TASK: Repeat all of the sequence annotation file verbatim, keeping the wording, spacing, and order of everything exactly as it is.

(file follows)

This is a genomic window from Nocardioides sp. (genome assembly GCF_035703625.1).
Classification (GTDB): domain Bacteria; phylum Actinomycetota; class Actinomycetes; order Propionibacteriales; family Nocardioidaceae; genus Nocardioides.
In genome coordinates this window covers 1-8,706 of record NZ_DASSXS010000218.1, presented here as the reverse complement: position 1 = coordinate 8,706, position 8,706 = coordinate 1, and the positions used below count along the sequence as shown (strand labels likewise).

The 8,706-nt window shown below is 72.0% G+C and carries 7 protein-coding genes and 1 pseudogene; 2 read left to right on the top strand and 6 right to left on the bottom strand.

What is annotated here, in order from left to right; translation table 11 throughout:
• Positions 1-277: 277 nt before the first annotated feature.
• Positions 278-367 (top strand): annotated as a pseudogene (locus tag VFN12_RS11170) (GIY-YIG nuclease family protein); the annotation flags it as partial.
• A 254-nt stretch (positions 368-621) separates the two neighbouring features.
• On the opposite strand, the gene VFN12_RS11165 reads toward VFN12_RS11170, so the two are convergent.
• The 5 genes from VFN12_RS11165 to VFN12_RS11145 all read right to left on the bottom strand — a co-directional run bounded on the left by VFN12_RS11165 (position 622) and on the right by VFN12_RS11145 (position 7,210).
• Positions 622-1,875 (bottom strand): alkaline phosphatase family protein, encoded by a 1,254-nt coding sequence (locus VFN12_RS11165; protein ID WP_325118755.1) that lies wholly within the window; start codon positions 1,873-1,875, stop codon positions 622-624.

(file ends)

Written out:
This is a genomic window from Nocardioides sp. (genome assembly GCF_035703625.1).
Classification (GTDB): domain Bacteria; phylum Actinomycetota; class Actinomycetes; order Propionibacteriales; family Nocardioidaceae; genus Nocardioides.
In genome coordinates this window covers 1-8,706 of record NZ_DASSXS010000218.1, presented here as the reverse complement: position 1 = coordinate 8,706, position 8,706 = coordinate 1, and the positions used below count along the sequence as shown (strand labels likewise).

The 8,706-nt window shown below is 72.0% G+C and carries 7 protein-coding genes and 1 pseudogene; 2 read left to right on the top strand and 6 right to left on the bottom strand.

What is annotated here, in order from left to right; translation table 11 throughout:
• Positions 1-277: 277 nt before the first annotated feature.
• Positions 278-367 (top strand): annotated as a pseudogene (locus tag VFN12_RS11170) (GIY-YIG nuclease family protein); the annotation flags it as partial.
• A 254-nt stretch (positions 368-621) separates the two neighbouring features.
• On the opposite strand, the gene VFN12_RS11165 reads toward VFN12_RS11170, so the two are convergent.
• The 5 genes from VFN12_RS11165 to VFN12_RS11145 all read right to left on the bottom strand — a co-directional run bounded on the left by VFN12_RS11165 (position 622) and on the right by VFN12_RS11145 (position 7,210).
• Positions 622-1,875 (bottom strand): alkaline phosphatase family protein, encoded by a 1,254-nt coding sequence (locus VFN12_RS11165; protein ID WP_325118755.1) that lies wholly within the window; start codon positions 1,873-1,875, stop codon positions 622-624.